It’s not Australia, although we came 10th. Finland, of course!
And, we are told, the scores of the top ten are closely clustered, so we are right up there.
Every year the Save the Children put out a State of the World’s Mothers report. That site has a lot of useful information, but if you are after the full report, honestly you’ll do better with this pdf. I think the summary at Shine from Yahoo! Canada is a good place to start.
The Mothers Index is based on five categories:
1. Lifetime risk of maternal death
2. Under-five mortality rate
3. Expected years of formal schooling
4. Gross national income per capita
5. Participation of women in national government
Here we have the top 25:
Here are the bottom ten:
From this we can readily see that only three countries outside Europe, namely Australia, Singapore and New Zealand, rate in the top 20. Sub-Saharan Africa monopolises the bottom places with 26 of the bottom 30.
If you go to the full Index by country you’ll find the United states at 30, behind most of the other industrialised countries.
The report comments that Finland is not best in any single category, but does well in all. It says that the top and bottom countries are closely clustered on the actual scores. The report comments on why the USA lags most other industrialised countries.
In the US women face a 1 in 2400 risk of mortality from childbirth, which is ten times more likely than in Estonia, Greece or Singapore. In Finland it’s 1 in 12,200. In the Democratic Republic of the Congo its 1 in 30.
Child mortality under 5 in the US at 7.5 per 1000 births is three times the rate of Iceland. In Finland it’s 2.9 whereas DR Congo has 167.7.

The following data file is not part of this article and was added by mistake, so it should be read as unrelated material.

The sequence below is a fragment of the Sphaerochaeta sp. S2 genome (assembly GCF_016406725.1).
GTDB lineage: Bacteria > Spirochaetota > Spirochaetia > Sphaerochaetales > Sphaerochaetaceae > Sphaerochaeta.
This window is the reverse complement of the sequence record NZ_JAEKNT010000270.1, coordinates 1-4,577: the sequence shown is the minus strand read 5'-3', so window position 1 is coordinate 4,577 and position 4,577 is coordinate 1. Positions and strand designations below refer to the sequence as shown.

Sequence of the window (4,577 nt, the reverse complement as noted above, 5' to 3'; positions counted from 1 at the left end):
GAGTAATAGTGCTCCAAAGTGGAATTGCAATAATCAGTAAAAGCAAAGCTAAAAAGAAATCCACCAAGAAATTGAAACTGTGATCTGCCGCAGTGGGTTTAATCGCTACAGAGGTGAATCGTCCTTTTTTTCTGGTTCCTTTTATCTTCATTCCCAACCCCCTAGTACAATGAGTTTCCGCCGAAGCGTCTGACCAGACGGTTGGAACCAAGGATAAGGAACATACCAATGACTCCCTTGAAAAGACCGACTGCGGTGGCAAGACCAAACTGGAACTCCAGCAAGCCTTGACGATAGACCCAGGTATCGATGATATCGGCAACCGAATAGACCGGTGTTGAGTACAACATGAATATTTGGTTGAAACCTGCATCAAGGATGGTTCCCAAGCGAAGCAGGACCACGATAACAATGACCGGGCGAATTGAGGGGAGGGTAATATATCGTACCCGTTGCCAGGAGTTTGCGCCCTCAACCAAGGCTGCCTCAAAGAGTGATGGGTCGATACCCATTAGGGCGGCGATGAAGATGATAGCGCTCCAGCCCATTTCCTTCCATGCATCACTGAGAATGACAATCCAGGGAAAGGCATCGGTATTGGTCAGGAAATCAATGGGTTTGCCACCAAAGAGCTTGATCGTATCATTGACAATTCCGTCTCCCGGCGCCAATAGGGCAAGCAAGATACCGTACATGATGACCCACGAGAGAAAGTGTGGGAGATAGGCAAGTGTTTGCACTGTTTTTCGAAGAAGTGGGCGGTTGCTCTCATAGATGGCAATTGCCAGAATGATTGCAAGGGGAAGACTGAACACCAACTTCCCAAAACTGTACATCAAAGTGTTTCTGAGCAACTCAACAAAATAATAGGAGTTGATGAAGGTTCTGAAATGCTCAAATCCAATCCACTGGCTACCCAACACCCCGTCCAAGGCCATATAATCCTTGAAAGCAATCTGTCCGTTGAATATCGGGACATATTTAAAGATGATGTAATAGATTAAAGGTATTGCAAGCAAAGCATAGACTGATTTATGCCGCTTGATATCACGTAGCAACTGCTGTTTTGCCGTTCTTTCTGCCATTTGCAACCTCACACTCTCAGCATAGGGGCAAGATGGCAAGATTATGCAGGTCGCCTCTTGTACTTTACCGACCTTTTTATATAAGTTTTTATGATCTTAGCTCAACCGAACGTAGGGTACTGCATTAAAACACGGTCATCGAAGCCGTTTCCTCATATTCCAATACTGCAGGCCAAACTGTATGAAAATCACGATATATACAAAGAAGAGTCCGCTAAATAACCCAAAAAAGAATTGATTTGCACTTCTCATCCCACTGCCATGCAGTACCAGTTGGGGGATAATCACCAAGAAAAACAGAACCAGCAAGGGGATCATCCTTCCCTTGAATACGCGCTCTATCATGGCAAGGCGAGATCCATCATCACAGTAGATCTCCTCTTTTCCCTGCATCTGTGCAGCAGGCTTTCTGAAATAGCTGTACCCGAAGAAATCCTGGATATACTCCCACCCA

Women hold only 18% of seats in Congress. Half the countries of the world do better than that.
The US does well on income, but I looked at the Gini index where the US comes in at 45. The only European country close is the UK at 40, with most of the European countries clustered at the bottom. So the high per capita income in the US is not well shared around.
If you look at tax as a proportion of GDP the US is remarkably low at 15.7%, whereas the European countries gravitate towards the top around the 40 to 50% mark, but behind DR Congo, ironically.
The Doctors Health Press points out that the US has the highest first-day death rate in the industrialized world. Newborn babies are better off in some developing world countries, like Egypt and Turkey.
The US has fewer planned pregnancies than most industrialised countries and the most teenage births. It has a higher pre-term birth rate than 130 other countries.
The report targets birthing as an intervention point as the first day is the most dangerous day. Some 43% of child deaths occur in the first month.
The differences across the world are staggering. In Chad 1 woman in 15 dies in childbirth, In Greece, Estonia and Singapore it’s 1 in 25,000. In Sierra Leone 1 child in 5 does not reach his or her fifth birthday. In Iceland it’s 1 in 400.
In the 10 worst countries 8 out of 10 women will suffer the loss of a child in their lifetime